Thinking of becoming a driving instructor?
At Worcestershire Driver Training, we offer a simple pay as you train way to qualify.
There are options and discounts for block bookings and all training is in line with the national standards and delivered by a DVSA approved grade A trainer.
In order to become a an ADI (Approved Driving Instructor) you must pass the 3 qualifying exams.
This is a theory test comprising of 100 multiple choice questions and 14 hazard perception clips.To pass the multiple-choice part, you must get both: an overall score of at least 85 out of 100 and at least 20 out of 25 in each
of the 4 categories of questions.To pass the hazard perception part, you need to score at least 57 points out of 75.
This is a driving test lasting around one hour and comprises of 5 parts.
• an eyesight check
• ‘show me, tell me’ vehicle safety questions
• general driving ability
• independent driving
You’ll pass your approved driving instructor (ADI) part 2 test if you make:
• no more than 6 driving faults
• no serious or dangerous faults.
This is a test of your instructional ability where a DVSA examiner will watch you give a driving lesson lasting about an hour to one of your pupils.You’ll be marked on 17 areas of competence that are grouped into 3 categories:
• lesson planning
• risk management
• teaching and learning strategies
The 17 areas of competence are listed in the ADI part 3 test report form, which the examiner will fill in at the end of your test. You’ll get a score from 0 to 3 for each of the 17 competencies, which are added up to work out
if you’ve passed the test, and what your grade will be.
Grade A = A high overall standard of instruction demonstrated.
Grade B = Sufficient competence demonstrated.
ADI qualifying test fees
You have to pass the qualifying tests before you register as an ADI with DVSA.
ADI registration and licence fees
You have to pay a fee to join the ADI register, get a trainee licence and renew your registration every 4 years.
I first met Tom while I was training for my part 2, we hit it off straight away.
After a quick chat he soon recognised what areas I needed to develop, after only a couple of sessions and with his guidance, I passed my part 2!
I then came back to Tom after failing my part 3. He managed to fill in the gaps in my training and give me the skills I needed.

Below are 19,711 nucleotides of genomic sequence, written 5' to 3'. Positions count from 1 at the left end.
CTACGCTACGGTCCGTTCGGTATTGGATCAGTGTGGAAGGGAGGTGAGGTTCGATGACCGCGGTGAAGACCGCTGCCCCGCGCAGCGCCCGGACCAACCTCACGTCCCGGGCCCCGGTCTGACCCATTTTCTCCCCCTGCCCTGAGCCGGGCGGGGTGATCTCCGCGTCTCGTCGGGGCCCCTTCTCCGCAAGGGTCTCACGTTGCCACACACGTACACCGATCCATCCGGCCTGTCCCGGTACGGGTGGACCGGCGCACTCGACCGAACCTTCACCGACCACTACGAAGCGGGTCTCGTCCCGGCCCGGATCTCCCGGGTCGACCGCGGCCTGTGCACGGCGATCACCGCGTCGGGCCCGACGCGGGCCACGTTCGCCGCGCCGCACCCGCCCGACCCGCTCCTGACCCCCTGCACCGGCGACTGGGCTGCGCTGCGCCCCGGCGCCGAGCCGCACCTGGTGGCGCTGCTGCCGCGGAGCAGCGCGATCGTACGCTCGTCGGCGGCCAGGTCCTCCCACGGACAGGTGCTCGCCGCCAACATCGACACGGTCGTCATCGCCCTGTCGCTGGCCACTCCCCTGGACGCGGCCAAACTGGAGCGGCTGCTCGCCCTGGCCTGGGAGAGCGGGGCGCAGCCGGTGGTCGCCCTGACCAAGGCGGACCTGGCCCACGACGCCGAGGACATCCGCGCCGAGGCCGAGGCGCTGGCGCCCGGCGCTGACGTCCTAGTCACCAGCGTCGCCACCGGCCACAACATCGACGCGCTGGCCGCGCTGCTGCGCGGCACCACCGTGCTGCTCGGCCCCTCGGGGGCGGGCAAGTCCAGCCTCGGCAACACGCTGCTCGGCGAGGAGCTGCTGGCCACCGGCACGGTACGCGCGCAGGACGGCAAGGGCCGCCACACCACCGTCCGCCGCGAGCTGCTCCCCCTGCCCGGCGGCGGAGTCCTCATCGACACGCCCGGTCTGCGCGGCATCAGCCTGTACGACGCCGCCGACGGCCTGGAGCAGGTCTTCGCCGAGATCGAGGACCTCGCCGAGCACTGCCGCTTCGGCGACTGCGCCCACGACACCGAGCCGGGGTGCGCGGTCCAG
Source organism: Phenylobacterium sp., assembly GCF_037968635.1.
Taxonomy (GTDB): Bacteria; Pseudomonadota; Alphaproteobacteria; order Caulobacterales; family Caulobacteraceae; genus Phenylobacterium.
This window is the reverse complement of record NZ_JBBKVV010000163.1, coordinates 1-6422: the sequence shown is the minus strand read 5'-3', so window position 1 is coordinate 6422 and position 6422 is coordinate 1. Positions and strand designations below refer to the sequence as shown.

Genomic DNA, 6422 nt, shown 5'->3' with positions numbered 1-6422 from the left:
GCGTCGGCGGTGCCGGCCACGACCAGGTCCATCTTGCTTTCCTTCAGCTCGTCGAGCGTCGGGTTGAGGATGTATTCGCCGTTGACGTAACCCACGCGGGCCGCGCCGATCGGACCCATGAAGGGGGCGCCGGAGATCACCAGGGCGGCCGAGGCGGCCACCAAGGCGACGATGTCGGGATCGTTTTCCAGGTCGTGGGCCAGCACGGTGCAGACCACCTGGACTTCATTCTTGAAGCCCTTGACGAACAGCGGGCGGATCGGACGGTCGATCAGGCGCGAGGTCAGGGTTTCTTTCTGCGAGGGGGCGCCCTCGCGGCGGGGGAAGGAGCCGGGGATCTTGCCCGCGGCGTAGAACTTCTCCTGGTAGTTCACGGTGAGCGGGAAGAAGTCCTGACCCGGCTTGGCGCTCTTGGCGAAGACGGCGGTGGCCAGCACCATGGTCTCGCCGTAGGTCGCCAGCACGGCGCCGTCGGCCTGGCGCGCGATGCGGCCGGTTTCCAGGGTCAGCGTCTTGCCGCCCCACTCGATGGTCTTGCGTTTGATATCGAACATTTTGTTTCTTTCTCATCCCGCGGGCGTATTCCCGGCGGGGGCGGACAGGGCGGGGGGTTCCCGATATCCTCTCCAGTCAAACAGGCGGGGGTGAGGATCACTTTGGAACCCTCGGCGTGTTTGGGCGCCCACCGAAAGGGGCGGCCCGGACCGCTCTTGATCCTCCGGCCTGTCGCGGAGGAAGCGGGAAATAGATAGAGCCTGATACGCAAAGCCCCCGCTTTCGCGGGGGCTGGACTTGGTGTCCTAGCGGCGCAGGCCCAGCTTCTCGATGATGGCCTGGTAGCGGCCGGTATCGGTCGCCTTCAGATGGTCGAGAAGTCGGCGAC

Needless to say, I passed on my next attempt!
Tom’s a great trainer with lots of knowledge and experience and I would recommend WDT to everyone.
Standards Check Training
Whether you have a standards check coming up, or you’re just looking to improve your overall standard of teaching, we can deliver the training to suit.
Although this type of training is more beneficial when done “in car”, some aspects can be delivered remotely.
Contact us to find out how we can help you!
Changes to standards checks due to COVID
An examiner will watch you give a driving lesson to your pupil, this lesson will last about 45 minutes. They must be driving for at least 40 minutes.
At the start of the lesson, you should recap the goals for the lesson and discuss risk management with your pupil. This should take no more than 3 minutes.
At the end of the lesson, you should give your pupil about 3 minutes to reflect on their performance.
What to expect
On the day of your standards check, your examiner will be looking for evidence that you meet the
national standards for driver and rider training.
You’ll be marked on 17 areas of competence that are grouped into 3 categories:
• lesson planning
• risk management
• teaching and learning skills
The 17 areas are listed in the ADI standards check form (SC1), which the examiner will be assessing during your standards check. It is important to understand these before you take your standards check, so you know what the examiner will be assessing you on.
The examiner will assess you in accordance with the relevant chapter in the ADI1, Guidance for driving examiners carrying out Instructor Tests.
You need to show you can adapt your lesson plan, where appropriate, to help your pupil work towards their learning goals.
You shouldn’t stick to a planned lesson because the needs of your pupil might change throughout the lesson and it’s important you can adapt to that.
Teaching and learning strategies
You need to be able to show you can teach your pupil in a style that’s suited for them. This means using methods that work best for them. For example, when giving verbal directions, your pupil might find it easier if you referred to left and right as ‘my side’ or ‘your side’.
It’s important you give your pupil appropriate and timely feedback rather than giving it all at the end of the lesson. Having regular discussions throughout the lesson helps your pupil understand what they might have done wrong.
You should encourage your pupil to analyse problems and take responsibility for their own learning. For example, if your pupil forgot to check their blind spot before pulling out, you might:
• ask them if they know what they did wrong
• explain why they need to make sure they check their blind spots next time
Another area instructors commonly fail on is not giving pupils enough feedback on any potentially dangerous situations.
As well as providing your pupil with timely and appropriate feedback, it’s important that if they make any serious or dangerous faults they know what they’ve done and why it’s dangerous.
It’s up to you to make sure they understand this, so they don’t make the same mistake again.
Top 5 reasons ADIs fail their standards check
• adapted the lesson plan, when appropriate, to help the pupil work towards their learning goals
• taught the lesson in a style suited to the pupil’s learning style and current ability
• encouraged the pupil to analyse problems and take responsibility for their learning
• given the pupil appropriate and timely feedback during the session
• given enough feedback to help the pupil understand any potentially safety-critical incidents